‘Making it' with Moses Quiquine - Establishing your brand in your early career
an interview with Moses Quiquine
by CreateVoice x Pink Strawberry Gallery
On a lovely Monday morning, we meet with emerging fashion designer/stylist Moses Quiquine at his studio residency based in the V&A Museum. Moses is an artist in his craft working with materials and fabrics that redefine themes of identity, representation and mysticism related to race and culture. His debut exhibition, Voodoo Child was displayed at Africa Centre Gallery, London.
Angel Toni from Pink Strawberry Gallery, gets into a heart-to-heart conversation with Moses exploring the concept of all things ‘Making it’, to the lead up to the V&A’s Making it festival in Careers in Fashion and Costume, a CreateVoice curated event, on Saturday, 22 February 2020.
Angel Toni: Someone press record…
Moses Quiquine: *Laughs*
AT: * laughs* I guess the question you always get is like, how did you get started in fashion?
MQ: Since you wanted the real real, I'll try and give it to you in that way. So I got into fashion technically, a long time ago. My mother, she is a collector, she had a concept store in Camden in the 90s and I used to, like, run around Camden Lock as a really young child.
And yeah, growing up I've always had access to collector's items, fashion items.
I guess for me that was a norm, but I was actually really trying to study medicine.
MQ: Yeah, I was studying biology, chemistry, maths, you know and I did that for a long time. But all the while, I was still doing art almost like a hobby or release. Then I finally got to this place where it was like, okay, you're going to go to university now to study medicine.
And it just dawned on me how much I wasn't really enjoying what I was doing and that if I could really do something, if I didn't have to, like limit myself to expectations of me being like, oh, if you want to make money, then you need to get a proper profession and whatever. That whole idea of ‘the struggling artist’, whereas I thought if I didn't have to think like that, I would like to be an artist.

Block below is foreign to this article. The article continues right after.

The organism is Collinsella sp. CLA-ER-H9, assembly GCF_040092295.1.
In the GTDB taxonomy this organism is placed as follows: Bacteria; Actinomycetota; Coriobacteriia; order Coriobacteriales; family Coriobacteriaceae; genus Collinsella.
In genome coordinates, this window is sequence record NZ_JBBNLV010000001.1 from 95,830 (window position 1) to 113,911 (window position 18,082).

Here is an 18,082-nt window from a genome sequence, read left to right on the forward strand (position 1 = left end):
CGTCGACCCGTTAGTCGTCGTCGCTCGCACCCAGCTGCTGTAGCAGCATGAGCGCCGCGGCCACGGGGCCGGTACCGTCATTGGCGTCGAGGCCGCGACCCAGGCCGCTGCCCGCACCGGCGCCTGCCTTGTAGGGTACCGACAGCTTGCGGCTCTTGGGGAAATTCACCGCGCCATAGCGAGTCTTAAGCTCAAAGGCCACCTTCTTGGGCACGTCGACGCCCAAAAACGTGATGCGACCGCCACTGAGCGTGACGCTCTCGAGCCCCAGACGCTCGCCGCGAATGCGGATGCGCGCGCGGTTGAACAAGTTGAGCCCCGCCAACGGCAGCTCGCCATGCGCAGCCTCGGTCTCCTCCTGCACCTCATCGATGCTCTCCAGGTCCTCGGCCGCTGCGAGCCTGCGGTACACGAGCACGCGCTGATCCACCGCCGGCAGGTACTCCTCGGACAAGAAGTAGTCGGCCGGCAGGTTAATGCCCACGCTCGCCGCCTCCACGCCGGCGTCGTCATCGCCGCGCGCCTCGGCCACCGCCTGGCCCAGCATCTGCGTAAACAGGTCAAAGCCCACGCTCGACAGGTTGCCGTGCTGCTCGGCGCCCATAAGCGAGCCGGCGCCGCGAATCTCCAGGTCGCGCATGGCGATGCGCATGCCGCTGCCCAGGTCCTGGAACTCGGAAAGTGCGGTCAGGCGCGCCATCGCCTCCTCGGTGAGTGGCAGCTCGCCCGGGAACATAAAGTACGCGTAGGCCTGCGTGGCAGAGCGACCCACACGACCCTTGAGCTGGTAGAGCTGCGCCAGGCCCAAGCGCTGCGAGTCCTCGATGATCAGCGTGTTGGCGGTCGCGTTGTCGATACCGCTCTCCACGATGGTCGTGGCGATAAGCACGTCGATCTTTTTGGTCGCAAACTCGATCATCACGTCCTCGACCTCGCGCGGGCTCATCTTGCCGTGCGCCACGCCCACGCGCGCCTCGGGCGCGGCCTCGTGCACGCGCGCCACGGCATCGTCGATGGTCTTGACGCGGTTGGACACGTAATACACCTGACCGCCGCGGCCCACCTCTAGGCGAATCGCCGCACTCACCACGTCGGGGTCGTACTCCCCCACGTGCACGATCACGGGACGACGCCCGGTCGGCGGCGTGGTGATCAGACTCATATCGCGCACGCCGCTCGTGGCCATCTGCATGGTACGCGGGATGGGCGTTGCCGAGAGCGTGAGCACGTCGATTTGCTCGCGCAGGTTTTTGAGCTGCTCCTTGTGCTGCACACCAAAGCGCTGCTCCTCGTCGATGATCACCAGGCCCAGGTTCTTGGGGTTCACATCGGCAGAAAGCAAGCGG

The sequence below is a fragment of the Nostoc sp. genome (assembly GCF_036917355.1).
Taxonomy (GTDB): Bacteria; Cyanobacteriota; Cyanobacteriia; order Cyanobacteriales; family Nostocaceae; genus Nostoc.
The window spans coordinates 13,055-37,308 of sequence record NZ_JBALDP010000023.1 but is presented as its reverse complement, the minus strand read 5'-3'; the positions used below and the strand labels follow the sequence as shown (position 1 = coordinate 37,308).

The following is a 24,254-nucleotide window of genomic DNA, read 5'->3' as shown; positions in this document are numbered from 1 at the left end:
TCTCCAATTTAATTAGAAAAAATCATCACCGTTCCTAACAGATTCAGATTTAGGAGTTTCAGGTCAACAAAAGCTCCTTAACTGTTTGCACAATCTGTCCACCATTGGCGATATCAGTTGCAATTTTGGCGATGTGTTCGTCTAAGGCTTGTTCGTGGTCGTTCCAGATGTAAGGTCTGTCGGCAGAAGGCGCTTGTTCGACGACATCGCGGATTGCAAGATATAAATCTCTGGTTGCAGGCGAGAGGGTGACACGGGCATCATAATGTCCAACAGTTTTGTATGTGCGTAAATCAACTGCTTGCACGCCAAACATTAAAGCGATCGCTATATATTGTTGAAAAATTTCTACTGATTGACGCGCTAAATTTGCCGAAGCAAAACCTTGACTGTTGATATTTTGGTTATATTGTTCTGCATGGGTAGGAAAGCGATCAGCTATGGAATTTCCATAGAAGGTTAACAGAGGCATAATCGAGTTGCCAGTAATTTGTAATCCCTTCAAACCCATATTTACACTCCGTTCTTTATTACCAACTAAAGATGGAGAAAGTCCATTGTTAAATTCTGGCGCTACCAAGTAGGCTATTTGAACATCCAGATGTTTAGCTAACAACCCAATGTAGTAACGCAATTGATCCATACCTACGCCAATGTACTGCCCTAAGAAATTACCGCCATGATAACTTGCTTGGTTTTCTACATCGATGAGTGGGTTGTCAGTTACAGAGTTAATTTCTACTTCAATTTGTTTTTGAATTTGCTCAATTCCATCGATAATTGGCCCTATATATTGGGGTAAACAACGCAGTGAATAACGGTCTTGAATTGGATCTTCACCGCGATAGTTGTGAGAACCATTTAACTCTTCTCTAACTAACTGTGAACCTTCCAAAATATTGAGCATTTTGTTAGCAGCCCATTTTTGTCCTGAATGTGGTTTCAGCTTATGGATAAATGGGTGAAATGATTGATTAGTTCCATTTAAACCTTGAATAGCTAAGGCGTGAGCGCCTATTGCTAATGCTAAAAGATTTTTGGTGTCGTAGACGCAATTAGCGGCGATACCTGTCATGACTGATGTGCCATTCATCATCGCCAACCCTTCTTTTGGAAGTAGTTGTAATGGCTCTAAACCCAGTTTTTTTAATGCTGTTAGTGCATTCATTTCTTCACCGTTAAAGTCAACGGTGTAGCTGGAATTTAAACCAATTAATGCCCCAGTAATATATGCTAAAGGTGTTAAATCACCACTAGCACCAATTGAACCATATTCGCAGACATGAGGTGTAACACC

AT: Did you know of the concept around ‘the struggling artist’ growing up into your early career?
MQ: I'll say for a while I'd known probably since GCSE time, even a little bit before.
AT: They don’t really teach or talk about that in school, don’t they?
MQ: I felt the way I got taught around art was very much more in the technique and not in the lifestyle, because I think as an artist, yeah, there is technique to it, but I definitely think there is a whole artist lifestyle, you know, which is not taught at all.
How do you make art and also live, you know?
MQ: They would say, like you're gonna have to work in a restaurant or something while you do your thing, you know, and maybe you might get lucky, maybe you might sell some work, it's really a lot of maybes. So I remember being like, okay, I’m going to go into fashion, because it was kind of like this opportunity, which seemed a lot more accessible than art, than getting into art.
AT: In fashion it’s a lot more straightforward, isn’t it? All kinds of people already are interested in wearing clothes, what's cool? What's stylish?